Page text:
Journal entry: October 31, 1978 (age 9), Halloween
Now that I’m nine-and-a-half, I’m ready for a real Halloween costume. Back when I was just a kid, Mom used to buy complete, store-bought costumes for my older brother, Dan, and me. They consisted of a plastic mask with a rubber band to go around your head, and a body suit made out of the same kind of plastic that they use for wipe-and-wash tablecloths. My favorite outfit was Scooby-Doo, and Dan’s was Batman. We liked them so much, we wore them on special occasions during other parts of the year, like the night when they show The Wizard of Oz on TV.
But this year, a more in-depth costume (something wicked cool) was called for. Tonight, our parents let Dan and I host our own Halloween party in our basement. There were fourth- and fifth-grade girls there, so I decided to go with the dark and dangerous look of Dracula. Mom created a great costume for me, and she was almost as excited as I was about putting it together. She sewed me a black fabric cape, and helped me put on white, black and red makeup. The only problem with the costume was the black wig. It didn’t have the widow’s peak that Dracula is totally supposed to have. Mom painted one on my forehead with black lipstick, but my red hair kept peeking out between the widow’s peak and the wig. It made me look like I got a bad dye-job at a Transylvanian hair salon.
For Dan, Mom made a felt clown mask from a sewing kit. To round out the costume, she bought a hard plastic shell that fit over his chest and stomach like a piece of armor. It was painted to look like a clown’s fat, checker-vested torso. I thought Dan’s buddy, Mike Millham, looked a lot cooler. He was dressed like a ‘50s greaser, and it doesn’t get much cooler than dressing like the Fonz. The girls had some great Halloween costumes, too, like Julie Hickok’s old lady and Sharon Sullivan’s bushy-eyebrowed witch. My classmate, Ann O’Rourke – a little red-haired girl – came dressed as Raggedy Ann, a little red-haired girl. I found this puzzling.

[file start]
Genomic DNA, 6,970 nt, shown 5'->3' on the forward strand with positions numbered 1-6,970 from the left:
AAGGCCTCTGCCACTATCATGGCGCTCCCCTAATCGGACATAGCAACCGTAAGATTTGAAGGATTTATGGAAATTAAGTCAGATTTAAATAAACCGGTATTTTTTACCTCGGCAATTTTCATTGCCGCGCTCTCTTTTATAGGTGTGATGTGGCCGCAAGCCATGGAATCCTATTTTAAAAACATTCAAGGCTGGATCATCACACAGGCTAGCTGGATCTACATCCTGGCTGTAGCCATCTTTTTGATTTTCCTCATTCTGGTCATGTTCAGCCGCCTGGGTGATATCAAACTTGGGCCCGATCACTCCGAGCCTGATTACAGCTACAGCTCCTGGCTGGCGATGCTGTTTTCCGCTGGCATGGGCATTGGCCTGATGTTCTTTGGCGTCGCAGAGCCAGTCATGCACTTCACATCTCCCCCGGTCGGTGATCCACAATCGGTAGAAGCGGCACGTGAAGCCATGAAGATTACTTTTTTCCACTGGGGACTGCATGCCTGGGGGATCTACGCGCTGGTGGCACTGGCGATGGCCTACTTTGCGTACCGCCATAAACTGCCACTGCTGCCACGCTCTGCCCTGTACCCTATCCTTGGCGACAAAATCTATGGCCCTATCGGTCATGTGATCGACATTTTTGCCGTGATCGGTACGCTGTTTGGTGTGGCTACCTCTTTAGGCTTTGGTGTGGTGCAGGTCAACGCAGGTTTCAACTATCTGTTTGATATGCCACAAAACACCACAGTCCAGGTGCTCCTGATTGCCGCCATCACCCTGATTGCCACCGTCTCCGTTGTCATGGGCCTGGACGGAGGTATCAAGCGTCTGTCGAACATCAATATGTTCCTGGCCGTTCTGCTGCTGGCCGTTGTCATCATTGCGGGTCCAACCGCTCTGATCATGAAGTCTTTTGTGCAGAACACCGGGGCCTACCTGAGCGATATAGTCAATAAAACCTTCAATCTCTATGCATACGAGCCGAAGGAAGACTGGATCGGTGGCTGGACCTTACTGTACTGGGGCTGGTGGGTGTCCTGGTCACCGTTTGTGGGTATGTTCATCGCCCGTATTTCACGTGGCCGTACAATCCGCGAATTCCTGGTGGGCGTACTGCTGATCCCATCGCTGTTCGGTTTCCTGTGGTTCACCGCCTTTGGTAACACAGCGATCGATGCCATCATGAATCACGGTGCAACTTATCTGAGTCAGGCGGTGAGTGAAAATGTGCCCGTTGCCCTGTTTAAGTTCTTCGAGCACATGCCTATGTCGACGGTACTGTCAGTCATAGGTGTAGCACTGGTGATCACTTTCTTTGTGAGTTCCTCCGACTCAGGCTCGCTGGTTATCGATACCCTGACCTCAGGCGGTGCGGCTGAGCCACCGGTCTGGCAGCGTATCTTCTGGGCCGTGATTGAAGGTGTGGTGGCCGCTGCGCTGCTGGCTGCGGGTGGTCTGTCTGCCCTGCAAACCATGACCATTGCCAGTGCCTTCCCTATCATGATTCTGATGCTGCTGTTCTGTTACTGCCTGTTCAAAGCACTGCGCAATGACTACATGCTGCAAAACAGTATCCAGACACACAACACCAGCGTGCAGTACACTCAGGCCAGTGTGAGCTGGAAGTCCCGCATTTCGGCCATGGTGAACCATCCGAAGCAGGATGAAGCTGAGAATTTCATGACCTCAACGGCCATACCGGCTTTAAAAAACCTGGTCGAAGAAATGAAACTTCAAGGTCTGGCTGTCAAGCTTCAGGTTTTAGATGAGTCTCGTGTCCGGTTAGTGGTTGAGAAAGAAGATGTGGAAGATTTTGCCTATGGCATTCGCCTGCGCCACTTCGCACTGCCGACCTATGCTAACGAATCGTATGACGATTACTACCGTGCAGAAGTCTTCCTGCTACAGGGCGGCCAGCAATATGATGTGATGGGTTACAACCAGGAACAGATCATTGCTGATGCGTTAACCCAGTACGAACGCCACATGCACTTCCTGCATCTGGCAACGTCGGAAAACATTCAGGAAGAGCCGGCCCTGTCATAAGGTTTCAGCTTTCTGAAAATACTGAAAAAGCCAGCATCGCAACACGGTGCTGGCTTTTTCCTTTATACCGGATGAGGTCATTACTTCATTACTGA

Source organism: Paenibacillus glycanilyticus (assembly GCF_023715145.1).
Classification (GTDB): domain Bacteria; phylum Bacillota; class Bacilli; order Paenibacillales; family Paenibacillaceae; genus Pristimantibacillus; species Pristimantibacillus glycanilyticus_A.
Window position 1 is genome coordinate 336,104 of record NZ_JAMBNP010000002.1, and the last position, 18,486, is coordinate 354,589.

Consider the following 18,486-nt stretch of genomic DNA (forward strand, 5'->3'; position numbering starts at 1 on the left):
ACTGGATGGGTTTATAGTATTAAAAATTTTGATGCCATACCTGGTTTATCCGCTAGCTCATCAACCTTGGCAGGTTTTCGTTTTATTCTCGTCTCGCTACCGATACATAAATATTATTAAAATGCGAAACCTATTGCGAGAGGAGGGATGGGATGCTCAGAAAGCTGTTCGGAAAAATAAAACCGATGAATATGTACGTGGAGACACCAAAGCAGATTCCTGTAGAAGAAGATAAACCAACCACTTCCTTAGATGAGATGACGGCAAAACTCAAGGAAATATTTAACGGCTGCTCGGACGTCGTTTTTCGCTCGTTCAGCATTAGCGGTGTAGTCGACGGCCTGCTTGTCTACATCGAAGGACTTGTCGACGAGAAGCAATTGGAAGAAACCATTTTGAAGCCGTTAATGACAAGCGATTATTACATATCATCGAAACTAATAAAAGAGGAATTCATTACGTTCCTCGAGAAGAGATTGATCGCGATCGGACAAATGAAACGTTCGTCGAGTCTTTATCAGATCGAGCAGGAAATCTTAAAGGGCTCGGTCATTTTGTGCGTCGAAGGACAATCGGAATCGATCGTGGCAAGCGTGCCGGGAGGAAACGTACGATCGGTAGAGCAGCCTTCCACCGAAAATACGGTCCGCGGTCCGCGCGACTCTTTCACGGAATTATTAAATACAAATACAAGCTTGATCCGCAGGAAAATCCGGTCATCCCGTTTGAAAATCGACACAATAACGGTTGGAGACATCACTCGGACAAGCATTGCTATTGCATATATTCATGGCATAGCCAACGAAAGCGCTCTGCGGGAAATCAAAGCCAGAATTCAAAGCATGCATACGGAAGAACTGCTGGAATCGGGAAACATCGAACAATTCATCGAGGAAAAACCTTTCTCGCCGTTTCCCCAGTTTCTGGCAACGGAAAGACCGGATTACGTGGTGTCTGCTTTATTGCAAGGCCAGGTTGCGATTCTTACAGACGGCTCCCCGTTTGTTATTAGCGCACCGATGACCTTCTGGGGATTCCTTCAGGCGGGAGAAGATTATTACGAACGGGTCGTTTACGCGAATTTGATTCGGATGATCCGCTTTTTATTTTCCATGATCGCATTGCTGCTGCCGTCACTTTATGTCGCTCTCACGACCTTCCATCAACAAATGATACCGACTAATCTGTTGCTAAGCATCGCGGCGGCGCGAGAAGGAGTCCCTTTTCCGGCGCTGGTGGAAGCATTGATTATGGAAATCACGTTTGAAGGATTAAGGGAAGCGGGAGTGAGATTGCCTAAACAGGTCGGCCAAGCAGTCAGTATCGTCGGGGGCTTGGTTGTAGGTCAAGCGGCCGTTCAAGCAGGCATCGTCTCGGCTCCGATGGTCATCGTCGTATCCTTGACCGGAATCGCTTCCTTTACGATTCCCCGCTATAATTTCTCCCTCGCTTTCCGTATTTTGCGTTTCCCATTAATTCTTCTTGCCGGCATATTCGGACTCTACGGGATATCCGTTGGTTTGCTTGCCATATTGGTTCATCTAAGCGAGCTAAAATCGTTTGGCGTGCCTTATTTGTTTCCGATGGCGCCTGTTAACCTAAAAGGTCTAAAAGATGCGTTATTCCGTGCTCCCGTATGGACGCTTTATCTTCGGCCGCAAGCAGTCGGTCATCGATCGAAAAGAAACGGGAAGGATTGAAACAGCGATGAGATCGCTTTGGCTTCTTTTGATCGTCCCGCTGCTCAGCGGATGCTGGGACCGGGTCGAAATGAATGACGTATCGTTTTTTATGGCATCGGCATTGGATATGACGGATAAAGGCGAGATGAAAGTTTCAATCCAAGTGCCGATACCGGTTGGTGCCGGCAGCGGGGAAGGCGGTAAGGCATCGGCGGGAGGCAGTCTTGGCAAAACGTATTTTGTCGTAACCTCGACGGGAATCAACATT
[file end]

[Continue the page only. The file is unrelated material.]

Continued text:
Judging by his big-top get-up, I figured Dan didn’t care what the girls thought of his costume. But then again, he was the one who spread the rumor that the party would include a game of “spin the bottle.” This caused something of a stir at St. Thomas Aquinas Elementary, and resulted in one of the girls in Dan’s class being banned from going to a “kissing party.” To prevent a bandwagon effect within the PTA, Dan wrote up and submitted a petition to the girl’s parents, promising that the Halloween party would have no spinning bottles, no postal or medical role-playing, and no inter-gender, two-minute confinements in a closet. The girl’s parents finally relented.
Despite the restrictions, I still managed to have a good time. A fourth-grade good time, that is.
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